Europe - France   

Ardennais Draft Horses
Photo supplied by Rural Heritage, USA ©

The Ardennais was named after the mountainous region on the French-Belgian border where it originated many centuries ago. In their writings the Roman emperor Julius Caesar and the Greek historian Herodotus praised horses from the north east of France, who were than known as Gaul, for their strength and stamina.
Until the 19th century the Ardennais was less massive and was used for draught work and for riding. At around 1810 it was crossed with Arabians and later with Thoroughbred, Percheron and Boulonnais which was soon abandoned as it did not improve the breed. The breeding went back toward heavier horses required for farm and heavy draught work. During the French Revolution and the Invasion of Russia the stamina and strength of the Ardennais proved to be invaluable to the military. It was also in great demand as artillery horse in World War I.
Today there are two other types of Ardennais recognised due to crossing with the Belgian Draught horse. The Auxois is a larger version of the Ardennais and the Ardennais du Nord (formerly known as Trait du Nord) is heavier and larger framed.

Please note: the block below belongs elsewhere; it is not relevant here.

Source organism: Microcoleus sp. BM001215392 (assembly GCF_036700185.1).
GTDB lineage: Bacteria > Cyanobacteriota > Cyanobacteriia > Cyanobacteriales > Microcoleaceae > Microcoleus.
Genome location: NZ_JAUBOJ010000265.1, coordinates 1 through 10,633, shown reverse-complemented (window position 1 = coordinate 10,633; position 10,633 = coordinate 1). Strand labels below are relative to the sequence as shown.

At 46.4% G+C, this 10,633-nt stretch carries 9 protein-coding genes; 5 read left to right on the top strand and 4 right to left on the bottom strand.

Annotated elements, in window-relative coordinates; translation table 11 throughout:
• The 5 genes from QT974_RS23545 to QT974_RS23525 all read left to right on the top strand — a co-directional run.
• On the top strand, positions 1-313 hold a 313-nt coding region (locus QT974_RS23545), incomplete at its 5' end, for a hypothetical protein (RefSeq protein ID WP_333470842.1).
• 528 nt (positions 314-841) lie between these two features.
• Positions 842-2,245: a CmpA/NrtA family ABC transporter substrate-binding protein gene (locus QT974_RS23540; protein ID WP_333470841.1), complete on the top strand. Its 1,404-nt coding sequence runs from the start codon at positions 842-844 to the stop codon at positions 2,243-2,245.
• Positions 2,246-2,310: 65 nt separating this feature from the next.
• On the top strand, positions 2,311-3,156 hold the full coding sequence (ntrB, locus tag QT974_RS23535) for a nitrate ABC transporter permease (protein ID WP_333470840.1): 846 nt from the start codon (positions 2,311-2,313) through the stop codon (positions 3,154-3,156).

massively built
Head: straight profile; low, flat forehead; slightly prominent eye sockets; large eyes with intelligent, gentle expression; pricked ears; wide, open nostrils
Neck: well set, medium length, arched
Shoulders: very strong
Body: medium heavy body; deep chest; short back; muscular loins; wide, rounded hindquarters
Legs: fairly short, strong, muscular limbs
Color: roan, red-roan, iron grey, dark/liver chestnut and bay are preferred; bay-brown, light chestnut and palomino are permitted; black, dappled grey and all other colors are not allowed
Height: 15 to 16hh
Temperament: gentle
Qualities: strong, tough, stamina, able to thrive on a minimum of feed

The Ardennais can still be found working on the land. Because they are economical to keep they are popular with farmers of small holdings.